Here are some of the highlights of our tour:
First, to have the energy for this feat, it's imperative to refresh yourself with a tea and scone in the gorgeous V&A Café. The place is enormous. After today's visit (our third) there will still be things left to see. . .
Yes, yes. . .Olivia and I did break our health diet here (but, please don't tell our doctor). Can't come to England without having a proper tea and scone. They were, in a word, scrumptious!
. . . then visit the toilet (common word 'loo') which is a work of art on its own. The British use the word 'toilet' even in the most proper situations, because of course, they don't take a ’bath' or truly 'rest' here. I'm sure they think Americans are a bit odd in their label for this necessary room!
Dress of the 1800’s, around Jane Austen's time?
Or the mutton sleeve era (Anne of Green Gables ADORED these)?
Our how about the 'Luxury' exhibition, which featured a coat made from laser cut polyester?
Or, a stroll though the ironworks gallery. I never though gates could be so handsome . . .
This is the last (I mean first) straw. Germany, between 1500 and 1700. One would drink through the deer's mouth!
Or, these well crafted doors. . .
An angel was on guard as well descended the stairs to the next floor:
This always amuses me: the 'Bed of Wares', mentioned in Shakespeare's 'Twelfth Night'. Evidently this bed was so large, that the inn would place numerous people in it for one night's rest (!)
They would carve their initials, or leave their seal on the nightstand as if to say, "I was here".
Who would have thought hardware could be so beautiful. They took their craft seriously in those days.
How about a pair of shoes?
This is a dress which Jane Austen would have worn to a dance. Fashion left the ornate, and moved to the Grecian model at this point:
Wouldn't you like to wash your dishes in this decorative sink?
Or have a cup of tea from one of these pots?
Did you know that tea became popular in England only in the 1800's? Before that, it was gin and hot chocolate. The government took advantage and began charging tax (and we Americans know where THAT lead), so the mistress of the house kept it under lock and key (literally) in a tea chest. She was the one who would prepare the tea for her guests. And only in the morning. Never after lunch or in the evening. Then it would be coffee or hot chocolate.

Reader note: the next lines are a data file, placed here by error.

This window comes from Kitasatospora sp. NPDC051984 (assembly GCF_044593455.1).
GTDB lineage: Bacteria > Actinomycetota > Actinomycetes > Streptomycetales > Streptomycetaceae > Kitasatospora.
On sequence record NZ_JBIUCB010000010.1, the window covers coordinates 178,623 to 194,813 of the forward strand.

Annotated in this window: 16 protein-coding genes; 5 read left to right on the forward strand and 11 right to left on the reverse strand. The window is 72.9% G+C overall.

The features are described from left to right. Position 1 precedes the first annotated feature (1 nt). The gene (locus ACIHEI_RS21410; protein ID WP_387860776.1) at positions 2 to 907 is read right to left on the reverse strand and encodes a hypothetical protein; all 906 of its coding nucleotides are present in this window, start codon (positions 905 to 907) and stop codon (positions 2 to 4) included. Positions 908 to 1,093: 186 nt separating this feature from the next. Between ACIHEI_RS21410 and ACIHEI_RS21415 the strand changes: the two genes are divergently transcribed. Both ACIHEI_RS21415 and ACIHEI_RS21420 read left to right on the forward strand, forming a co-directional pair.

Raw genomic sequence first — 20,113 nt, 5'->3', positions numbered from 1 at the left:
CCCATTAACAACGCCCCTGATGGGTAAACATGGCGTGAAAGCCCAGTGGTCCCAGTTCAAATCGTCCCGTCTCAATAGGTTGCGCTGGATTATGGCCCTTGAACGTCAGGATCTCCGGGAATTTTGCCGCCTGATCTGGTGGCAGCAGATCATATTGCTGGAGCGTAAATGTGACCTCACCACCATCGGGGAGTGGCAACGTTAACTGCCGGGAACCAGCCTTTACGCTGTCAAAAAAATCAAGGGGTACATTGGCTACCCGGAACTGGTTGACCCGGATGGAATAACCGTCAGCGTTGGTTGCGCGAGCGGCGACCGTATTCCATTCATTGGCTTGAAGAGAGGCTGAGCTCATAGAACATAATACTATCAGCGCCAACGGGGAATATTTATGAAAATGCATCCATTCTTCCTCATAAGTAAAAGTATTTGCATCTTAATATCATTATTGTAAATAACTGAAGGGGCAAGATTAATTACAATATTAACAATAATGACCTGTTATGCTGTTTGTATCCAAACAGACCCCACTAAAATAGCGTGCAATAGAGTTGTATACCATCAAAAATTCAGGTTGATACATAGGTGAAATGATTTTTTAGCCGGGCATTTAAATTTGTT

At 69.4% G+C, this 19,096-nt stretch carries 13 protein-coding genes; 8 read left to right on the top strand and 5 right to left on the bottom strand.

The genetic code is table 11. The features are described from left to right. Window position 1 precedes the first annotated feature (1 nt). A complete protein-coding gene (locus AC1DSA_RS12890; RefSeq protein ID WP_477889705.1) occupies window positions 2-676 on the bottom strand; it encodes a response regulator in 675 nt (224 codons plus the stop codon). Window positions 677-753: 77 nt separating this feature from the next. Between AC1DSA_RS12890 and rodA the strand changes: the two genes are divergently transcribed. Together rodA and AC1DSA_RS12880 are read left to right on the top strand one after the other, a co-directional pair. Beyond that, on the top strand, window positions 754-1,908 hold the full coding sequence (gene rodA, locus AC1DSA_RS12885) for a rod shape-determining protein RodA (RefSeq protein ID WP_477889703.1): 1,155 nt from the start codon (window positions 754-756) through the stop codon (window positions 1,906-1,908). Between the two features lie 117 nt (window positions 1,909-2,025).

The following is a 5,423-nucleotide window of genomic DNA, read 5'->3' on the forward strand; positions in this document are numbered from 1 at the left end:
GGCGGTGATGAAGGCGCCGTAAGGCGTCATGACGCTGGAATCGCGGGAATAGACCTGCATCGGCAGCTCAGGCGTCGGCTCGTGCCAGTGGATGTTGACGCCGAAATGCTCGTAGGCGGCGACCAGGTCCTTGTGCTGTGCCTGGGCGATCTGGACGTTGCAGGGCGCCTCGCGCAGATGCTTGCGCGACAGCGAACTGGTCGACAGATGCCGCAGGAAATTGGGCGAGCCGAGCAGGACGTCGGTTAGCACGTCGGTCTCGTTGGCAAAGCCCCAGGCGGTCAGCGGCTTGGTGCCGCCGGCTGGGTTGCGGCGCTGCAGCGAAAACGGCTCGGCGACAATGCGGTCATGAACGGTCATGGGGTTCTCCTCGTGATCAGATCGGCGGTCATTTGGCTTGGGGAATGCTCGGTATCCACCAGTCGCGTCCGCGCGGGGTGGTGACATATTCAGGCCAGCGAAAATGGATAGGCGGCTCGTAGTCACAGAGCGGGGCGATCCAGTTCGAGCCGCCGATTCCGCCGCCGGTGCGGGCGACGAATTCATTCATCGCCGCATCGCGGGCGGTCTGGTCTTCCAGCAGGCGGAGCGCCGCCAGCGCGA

If one became too sick to eat, they would be given beef broth and tea from this feeding pot. Olivia and I remember seeing this one in the series, "North and South'.
This one struck my fancy. . .it was entitled, "King René's Honeymoon. How sweet! Can't remember ever seeing a stained glass like this before.
I love the story of Victoria and Albert (Prince Of Saxe-Coburg). They were so dedicated to each other, that Victoria insisted that Albert be recognized as a royal in England and received the title 'Prince Consort'. The Queen gave him a desk across from hers so they could work side by side each day. . .how romantic!
And work, he did! Being a good German, he oversaw the planning for the Great Exhibition in 1851:
They actually built the frame around the mature trees without harming any. Victoria presided over the opening of the Exhibition, and pronounced it one of the happiest and proudest moments of her life.
Here are a few things featured at the Exhibition:
Latest shoes and sock for children. . .
Unique furniture . . .
Gorgeous fabrics and embroidery. . .
The first 'ice cream cone' made of glass!
Queen Victoria's Diamond Jubilee, or 60 years of reign, rarely comes for a Monarch (the present
Queen Elizabeth is nearing hers). It came in 1897 for her, and invitations were sent out to the honored guests.
They even had souvenirs made for the occasion. Here is an apron honoring the event.
Look closely at the print:
It was sad that her beloved Albert never lived to see this day. When Victoria and her Prince were married, the bride wore white, evidently not common in those days. But, as it happens, white became the fashion for brides because of it.
On a sadder note, when Albert died in 1861, and for the next 40 years, Victoria mourned and wore black. This too, became the fashion, so many people felt free to wear the color on other occasions.
At the end of our tour, we saw some incredible casts of famous monuments and pillars from all over the world. Since Victorians didn't have the chance to travel as we do these days, the V&A, being all about education, brought the world to Britain. Even a casting of Michelangelo's David was there!
I could go on and on, but hopefully you understand my love for this place. If you ever get to London, you MUST visit the V&A!